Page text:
Push-up variation: Pick a push-up variation that is somewhat challenging to complete for the reps given.  Common selections are the perfect push-ups, putting bands around your back, elevating your feet, using rings or blast straps, or adding a weighted vest.  Don’t be afraid to combine methods.

Day 2:

Leg Press: I suggest you do the following

Week 1: 4 work sets with 12, 10, 8 reps, ascending weight.  Separate the weights out by 20-90 lbs depending on strength levels, a 10% jump is good.  Example 400×12, 440×10, 480×8, 520×6

Week 2: 3 works with 5, 5, 15 reps.  Increase weight between the first and second set, then decrease weight for the backdown of 15.  Your second set of 5 must be noticeably heavier than your top set of 6 on week 1.  Example for the same person is: 500×5, 550×5, 370×15

Week 3: Repeat week 1 but add 10-20 lbs to each set

Week 4: Repeat week 2 but add 10-20 lbs to each set

If you start off with a moderate weight you can often follow this plan for a long time but those extra 10 lbs add up.  I think a lifter with strong legs should be able to double their squat weight on the leg press (eg if you can squat 400 you should be able to leg press 800 lbs).

BGSS: Use a safety bar if you can, if not just use a regular bar or dumbbells.  Focus on balance and form first before jacking up the weight.

Sumo Deadlift: You are going to do a version of the deadlift that you don’t do in a competition, if you use conventional go sumo; if you go sumo go conventional.  You can use the trap bar if you prefer instead.  Start nice and light, 135×8, 185×8, 225×8 is fine for most lifters and then add 10-30 lbs a week.

Prowler – Don’t overthink this one, use the prowler for several (3-10) trips that leave you huffing and puffing.  If you don’t have a prowler try reverse Tabata sprints on a bike (sprint for 10 sec hard, go easy for 20 sec; repeat for 8 total rounds).

Front Squats: Finish with these after all that other crap.  Other options are to perform high bar squats (assuming you don’t do that regularly) or goblet squats.  It is just one set (normally), use the following guideline:

Week 1: 50 reps (ex 95×50 reps)

Week 2: 20 reps (ex 135×20 reps)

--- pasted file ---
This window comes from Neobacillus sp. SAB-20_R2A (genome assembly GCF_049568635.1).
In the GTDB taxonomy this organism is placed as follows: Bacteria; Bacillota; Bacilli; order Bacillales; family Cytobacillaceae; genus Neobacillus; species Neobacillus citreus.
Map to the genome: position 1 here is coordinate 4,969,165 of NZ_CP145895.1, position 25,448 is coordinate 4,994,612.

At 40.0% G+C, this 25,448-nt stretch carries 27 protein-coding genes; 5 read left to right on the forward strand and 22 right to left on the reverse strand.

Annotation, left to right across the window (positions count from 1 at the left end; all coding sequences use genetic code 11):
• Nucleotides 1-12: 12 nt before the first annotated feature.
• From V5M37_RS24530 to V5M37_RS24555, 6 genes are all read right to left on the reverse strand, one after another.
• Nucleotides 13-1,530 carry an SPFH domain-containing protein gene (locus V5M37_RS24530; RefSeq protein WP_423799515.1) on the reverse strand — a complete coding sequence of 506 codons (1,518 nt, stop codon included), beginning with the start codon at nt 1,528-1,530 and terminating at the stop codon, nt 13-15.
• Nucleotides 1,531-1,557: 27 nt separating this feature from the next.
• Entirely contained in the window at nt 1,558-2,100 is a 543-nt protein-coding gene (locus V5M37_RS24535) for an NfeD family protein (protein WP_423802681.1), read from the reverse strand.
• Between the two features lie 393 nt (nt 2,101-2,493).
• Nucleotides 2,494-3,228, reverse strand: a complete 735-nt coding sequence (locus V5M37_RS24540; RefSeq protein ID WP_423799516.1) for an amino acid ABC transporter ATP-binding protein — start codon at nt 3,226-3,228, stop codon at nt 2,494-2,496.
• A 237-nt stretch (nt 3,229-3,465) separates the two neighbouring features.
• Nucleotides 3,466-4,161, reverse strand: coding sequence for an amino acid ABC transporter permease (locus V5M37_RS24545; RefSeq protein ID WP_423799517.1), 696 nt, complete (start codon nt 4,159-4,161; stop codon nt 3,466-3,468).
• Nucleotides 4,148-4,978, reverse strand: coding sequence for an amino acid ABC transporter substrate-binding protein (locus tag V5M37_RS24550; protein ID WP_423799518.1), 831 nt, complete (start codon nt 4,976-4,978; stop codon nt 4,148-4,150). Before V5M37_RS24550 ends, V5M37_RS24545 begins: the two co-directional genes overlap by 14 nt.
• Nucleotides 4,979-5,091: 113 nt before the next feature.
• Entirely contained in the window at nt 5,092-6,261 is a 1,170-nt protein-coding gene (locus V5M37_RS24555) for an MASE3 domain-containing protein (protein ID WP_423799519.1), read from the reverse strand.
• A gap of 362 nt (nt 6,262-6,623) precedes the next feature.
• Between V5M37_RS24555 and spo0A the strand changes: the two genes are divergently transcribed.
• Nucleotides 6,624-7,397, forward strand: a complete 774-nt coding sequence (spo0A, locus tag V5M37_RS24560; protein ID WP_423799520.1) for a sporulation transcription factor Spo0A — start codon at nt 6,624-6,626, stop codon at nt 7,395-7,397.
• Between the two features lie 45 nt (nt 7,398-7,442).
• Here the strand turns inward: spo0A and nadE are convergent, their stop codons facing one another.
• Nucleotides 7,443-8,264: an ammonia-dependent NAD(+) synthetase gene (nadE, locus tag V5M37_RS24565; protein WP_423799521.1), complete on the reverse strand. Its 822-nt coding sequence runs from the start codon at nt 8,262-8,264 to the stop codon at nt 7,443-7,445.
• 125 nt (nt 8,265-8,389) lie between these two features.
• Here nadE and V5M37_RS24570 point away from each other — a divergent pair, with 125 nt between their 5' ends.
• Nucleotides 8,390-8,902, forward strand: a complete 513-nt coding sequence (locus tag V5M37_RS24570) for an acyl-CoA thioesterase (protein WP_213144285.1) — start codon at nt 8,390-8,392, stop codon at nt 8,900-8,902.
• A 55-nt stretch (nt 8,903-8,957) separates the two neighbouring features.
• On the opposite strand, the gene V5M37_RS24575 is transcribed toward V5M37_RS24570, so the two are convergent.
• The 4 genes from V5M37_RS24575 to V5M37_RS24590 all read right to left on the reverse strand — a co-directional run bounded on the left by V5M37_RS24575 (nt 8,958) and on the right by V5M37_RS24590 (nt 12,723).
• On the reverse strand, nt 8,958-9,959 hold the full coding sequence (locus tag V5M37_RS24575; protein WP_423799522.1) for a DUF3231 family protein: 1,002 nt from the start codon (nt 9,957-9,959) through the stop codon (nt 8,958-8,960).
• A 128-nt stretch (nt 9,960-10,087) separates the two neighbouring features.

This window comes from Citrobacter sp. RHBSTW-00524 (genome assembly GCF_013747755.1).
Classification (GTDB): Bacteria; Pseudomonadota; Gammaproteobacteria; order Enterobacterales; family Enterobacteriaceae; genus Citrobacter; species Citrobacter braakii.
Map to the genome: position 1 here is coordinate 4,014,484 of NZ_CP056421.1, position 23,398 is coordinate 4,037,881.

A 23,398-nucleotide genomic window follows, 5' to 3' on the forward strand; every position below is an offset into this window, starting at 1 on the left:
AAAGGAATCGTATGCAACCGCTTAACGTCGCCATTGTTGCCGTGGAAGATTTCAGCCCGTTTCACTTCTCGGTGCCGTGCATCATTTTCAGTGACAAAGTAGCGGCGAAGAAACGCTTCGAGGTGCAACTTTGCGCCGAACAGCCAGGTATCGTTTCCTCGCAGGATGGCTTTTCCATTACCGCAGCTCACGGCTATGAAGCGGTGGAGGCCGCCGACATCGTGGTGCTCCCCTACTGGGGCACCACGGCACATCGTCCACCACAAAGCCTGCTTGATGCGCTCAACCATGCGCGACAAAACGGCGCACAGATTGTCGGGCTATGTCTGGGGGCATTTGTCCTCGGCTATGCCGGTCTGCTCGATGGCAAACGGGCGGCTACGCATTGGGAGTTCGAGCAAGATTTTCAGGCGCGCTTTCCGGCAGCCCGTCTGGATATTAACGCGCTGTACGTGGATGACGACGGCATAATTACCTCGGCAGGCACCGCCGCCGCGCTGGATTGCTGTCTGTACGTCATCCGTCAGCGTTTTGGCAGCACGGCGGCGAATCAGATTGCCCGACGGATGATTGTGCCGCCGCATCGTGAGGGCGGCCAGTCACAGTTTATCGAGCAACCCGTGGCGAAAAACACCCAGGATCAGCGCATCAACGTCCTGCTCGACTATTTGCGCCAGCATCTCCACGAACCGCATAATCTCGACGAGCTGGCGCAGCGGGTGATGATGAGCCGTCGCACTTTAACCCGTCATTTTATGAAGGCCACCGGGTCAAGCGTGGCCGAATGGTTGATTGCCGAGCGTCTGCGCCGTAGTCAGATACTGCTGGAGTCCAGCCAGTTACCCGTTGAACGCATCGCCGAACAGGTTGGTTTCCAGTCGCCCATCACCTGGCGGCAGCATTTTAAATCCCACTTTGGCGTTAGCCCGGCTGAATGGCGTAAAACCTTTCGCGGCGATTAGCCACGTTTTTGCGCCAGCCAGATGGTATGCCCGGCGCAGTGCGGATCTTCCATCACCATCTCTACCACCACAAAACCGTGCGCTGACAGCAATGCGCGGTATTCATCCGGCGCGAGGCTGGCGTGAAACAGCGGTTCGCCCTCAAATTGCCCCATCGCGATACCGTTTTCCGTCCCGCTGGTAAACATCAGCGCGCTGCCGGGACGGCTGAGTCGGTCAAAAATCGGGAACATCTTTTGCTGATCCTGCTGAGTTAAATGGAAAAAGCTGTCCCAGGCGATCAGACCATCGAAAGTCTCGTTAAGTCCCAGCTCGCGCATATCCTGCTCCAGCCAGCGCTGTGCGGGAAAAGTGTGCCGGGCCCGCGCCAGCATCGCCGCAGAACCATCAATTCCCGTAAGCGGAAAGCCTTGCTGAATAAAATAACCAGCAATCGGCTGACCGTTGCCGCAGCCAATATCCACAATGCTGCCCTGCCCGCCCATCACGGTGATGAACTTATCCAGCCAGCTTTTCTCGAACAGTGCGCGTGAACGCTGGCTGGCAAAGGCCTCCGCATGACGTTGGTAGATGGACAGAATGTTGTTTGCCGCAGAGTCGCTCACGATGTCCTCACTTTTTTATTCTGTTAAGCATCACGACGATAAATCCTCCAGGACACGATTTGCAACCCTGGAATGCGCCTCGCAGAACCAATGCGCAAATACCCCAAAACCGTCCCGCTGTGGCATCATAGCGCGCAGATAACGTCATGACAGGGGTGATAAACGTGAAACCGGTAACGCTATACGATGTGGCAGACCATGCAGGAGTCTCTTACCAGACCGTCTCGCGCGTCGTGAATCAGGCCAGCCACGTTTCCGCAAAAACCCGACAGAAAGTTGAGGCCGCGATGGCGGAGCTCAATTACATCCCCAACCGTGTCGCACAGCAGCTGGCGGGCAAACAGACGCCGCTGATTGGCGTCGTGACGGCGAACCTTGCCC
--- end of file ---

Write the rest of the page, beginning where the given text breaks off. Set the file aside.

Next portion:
Week 3: 10 reps (ex 185×10)

Week 4: 5×5 ascending sets (ex 95×5, 135×5, 165×5, 195×5, 225×5)

Day 3:

1 arm DB Clean and Press:  You don’t have to be super technical here.  The DB starts on the floor, pick it up and clean it to your shoulders, and then press it.  You can either press it reasonably strict if it is easy, or if you want to push press that is okay to.  This gives a nice conditioning effect, start with your weak side (that applies to all unilateral exercises).

DB Leaning Lateral Raise – Hold on to something sturdy, lean away, perform a lateral raise.  Just come up to a 90 degree angle, noticeably easier, go heavier than normal.

Unilateral lateral raise and rear delt machine – perform these with 1 arm, all reps for 1 set with one arm and then switch, helps maintain muscle balance.

Tim’s Curls: Perform a regular palm’s up curl with a DB, then rest 0-30 seconds and go hammer style, same weight and same reps.  Yes, these are named after me.

Wrist Roller: You can use one the plans outlined here (insert link to wrist roller exercise), if you don’t have a wrist roller you can perform barbell wrist curls and/or grip work.

If a range of reps is given, first work up to the top end of that range with a given weight.  Then increase the weight a small amount (5-10 lbs normally), drop the bottom of the range of reps, and then work your way back up.  Straight sets means keep the same weight each work set; ascending sets means increase the weight each work set.  If you want to add additional work you can include some classic cardio or conditioning style work on 1-2 days per week.

Post competition cycles are generally followed for 1-3 months.  The longer you follow them the more you tend to ‘recover’ which is good but you don’t want to lose your mojo with the classic barbell lifts.  When you do return to those lifts don’t immediately go heavy, give yourself a few weeks or more to get acclimated to the big weight.  You might just find that the time off did you some good and you are stronger and healthier in the long run because you included some recovery time during your lifting career.